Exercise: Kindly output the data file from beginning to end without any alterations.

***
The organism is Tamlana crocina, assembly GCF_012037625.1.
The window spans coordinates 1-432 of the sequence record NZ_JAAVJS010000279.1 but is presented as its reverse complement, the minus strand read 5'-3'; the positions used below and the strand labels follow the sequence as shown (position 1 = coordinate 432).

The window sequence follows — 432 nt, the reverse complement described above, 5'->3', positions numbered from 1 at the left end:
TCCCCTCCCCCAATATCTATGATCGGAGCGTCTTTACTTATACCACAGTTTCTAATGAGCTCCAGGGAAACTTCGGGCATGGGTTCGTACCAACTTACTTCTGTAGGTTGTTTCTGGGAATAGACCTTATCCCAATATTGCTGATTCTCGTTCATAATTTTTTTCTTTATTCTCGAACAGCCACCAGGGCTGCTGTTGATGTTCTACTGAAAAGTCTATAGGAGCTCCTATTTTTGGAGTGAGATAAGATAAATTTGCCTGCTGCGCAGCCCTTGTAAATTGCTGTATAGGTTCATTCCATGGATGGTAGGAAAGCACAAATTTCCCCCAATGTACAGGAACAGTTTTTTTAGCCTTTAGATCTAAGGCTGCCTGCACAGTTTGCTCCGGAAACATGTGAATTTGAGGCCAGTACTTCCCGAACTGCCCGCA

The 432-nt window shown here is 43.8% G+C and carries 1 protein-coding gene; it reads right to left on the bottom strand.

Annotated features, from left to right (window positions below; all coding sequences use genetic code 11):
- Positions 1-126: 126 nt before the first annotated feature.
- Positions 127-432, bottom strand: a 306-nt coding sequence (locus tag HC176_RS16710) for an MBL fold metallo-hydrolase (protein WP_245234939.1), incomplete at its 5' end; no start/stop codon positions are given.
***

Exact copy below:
The organism is Tamlana crocina, assembly GCF_012037625.1.
The window spans coordinates 1-432 of the sequence record NZ_JAAVJS010000279.1 but is presented as its reverse complement, the minus strand read 5'-3'; the positions used below and the strand labels follow the sequence as shown (position 1 = coordinate 432).

The window sequence follows — 432 nt, the reverse complement described above, 5'->3', positions numbered from 1 at the left end:
TCCCCTCCCCCAATATCTATGATCGGAGCGTCTTTACTTATACCACAGTTTCTAATGAGCTCCAGGGAAACTTCGGGCATGGGTTCGTACCAACTTACTTCTGTAGGTTGTTTCTGGGAATAGACCTTATCCCAATATTGCTGATTCTCGTTCATAATTTTTTTCTTTATTCTCGAACAGCCACCAGGGCTGCTGTTGATGTTCTACTGAAAAGTCTATAGGAGCTCCTATTTTTGGAGTGAGATAAGATAAATTTGCCTGCTGCGCAGCCCTTGTAAATTGCTGTATAGGTTCATTCCATGGATGGTAGGAAAGCACAAATTTCCCCCAATGTACAGGAACAGTTTTTTTAGCCTTTAGATCTAAGGCTGCCTGCACAGTTTGCTCCGGAAACATGTGAATTTGAGGCCAGTACTTCCCGAACTGCCCGCA

The 432-nt window shown here is 43.8% G+C and carries 1 protein-coding gene; it reads right to left on the bottom strand.

Annotated features, from left to right (window positions below; all coding sequences use genetic code 11):
- Positions 1-126: 126 nt before the first annotated feature.
- Positions 127-432, bottom strand: a 306-nt coding sequence (locus tag HC176_RS16710) for an MBL fold metallo-hydrolase (protein WP_245234939.1), incomplete at its 5' end; no start/stop codon positions are given.